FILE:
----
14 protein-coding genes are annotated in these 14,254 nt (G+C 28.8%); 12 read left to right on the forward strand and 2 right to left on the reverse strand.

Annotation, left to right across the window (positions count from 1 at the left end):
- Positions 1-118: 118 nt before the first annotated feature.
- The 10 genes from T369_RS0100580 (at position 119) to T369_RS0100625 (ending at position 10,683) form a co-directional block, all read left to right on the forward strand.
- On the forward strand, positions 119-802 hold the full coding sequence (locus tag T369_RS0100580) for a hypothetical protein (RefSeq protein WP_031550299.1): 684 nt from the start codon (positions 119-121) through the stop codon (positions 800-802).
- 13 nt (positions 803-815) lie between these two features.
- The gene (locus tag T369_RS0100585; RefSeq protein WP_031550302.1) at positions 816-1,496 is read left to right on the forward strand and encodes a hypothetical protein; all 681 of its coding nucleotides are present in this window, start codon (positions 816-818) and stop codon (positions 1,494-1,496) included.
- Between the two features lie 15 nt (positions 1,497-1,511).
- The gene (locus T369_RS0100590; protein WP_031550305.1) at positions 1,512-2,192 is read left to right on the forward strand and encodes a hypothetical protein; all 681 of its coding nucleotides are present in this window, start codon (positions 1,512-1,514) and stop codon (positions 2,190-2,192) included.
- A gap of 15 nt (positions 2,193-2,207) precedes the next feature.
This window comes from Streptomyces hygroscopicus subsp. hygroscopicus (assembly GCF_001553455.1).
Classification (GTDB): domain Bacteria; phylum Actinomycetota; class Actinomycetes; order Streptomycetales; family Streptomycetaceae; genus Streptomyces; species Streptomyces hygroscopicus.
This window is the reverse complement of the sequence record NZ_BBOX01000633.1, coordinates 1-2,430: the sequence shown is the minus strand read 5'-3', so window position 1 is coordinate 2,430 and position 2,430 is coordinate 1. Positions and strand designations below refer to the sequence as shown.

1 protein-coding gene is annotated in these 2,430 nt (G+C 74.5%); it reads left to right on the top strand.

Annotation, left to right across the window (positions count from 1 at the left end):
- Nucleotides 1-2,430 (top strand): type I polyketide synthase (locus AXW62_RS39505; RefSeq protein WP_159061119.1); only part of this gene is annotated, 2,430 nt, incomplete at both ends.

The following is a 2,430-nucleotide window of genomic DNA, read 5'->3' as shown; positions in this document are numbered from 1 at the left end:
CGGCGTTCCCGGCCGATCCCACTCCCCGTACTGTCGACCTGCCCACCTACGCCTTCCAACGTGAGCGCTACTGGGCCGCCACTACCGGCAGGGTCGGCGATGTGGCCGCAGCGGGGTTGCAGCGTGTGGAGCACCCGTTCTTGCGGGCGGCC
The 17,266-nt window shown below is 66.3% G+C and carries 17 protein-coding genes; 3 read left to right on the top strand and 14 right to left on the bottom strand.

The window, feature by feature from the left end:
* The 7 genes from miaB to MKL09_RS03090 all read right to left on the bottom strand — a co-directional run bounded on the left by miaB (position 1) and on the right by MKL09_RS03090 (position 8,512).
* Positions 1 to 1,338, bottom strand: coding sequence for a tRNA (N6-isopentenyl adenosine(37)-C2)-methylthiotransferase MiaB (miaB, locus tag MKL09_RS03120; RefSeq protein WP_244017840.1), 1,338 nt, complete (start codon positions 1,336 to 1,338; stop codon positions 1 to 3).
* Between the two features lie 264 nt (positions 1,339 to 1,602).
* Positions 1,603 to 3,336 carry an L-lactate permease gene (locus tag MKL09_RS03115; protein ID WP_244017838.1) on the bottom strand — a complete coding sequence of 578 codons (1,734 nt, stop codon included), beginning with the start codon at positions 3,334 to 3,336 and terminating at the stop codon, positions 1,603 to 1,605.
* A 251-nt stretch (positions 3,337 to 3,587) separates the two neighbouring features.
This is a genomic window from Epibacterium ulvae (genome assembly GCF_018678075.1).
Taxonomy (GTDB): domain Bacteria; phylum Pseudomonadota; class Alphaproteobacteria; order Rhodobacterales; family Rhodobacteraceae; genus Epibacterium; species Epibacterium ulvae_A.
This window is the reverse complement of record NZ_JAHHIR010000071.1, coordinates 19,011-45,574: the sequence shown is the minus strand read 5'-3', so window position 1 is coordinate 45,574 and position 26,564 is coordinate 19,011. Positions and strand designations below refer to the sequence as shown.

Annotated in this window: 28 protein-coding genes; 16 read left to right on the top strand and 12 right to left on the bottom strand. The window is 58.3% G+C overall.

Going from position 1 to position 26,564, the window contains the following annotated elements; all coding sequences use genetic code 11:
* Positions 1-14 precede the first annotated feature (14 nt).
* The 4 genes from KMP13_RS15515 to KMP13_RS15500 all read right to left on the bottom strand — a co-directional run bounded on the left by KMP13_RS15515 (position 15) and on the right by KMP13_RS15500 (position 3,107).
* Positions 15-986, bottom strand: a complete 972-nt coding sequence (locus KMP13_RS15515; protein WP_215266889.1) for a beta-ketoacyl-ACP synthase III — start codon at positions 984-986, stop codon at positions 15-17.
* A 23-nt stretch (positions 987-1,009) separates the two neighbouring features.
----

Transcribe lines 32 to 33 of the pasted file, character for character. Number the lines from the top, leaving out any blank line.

* The 4 genes from KMP13_RS15515 to KMP13_RS15500 all read right to left on the bottom strand — a co-directional run bounded on the left by KMP13_RS15515 (position 15) and on the right by KMP13_RS15500 (position 3,107).
* Positions 15-986, bottom strand: a complete 972-nt coding sequence (locus KMP13_RS15515; protein WP_215266889.1) for a beta-ketoacyl-ACP synthase III — start codon at positions 984-986, stop codon at positions 15-17.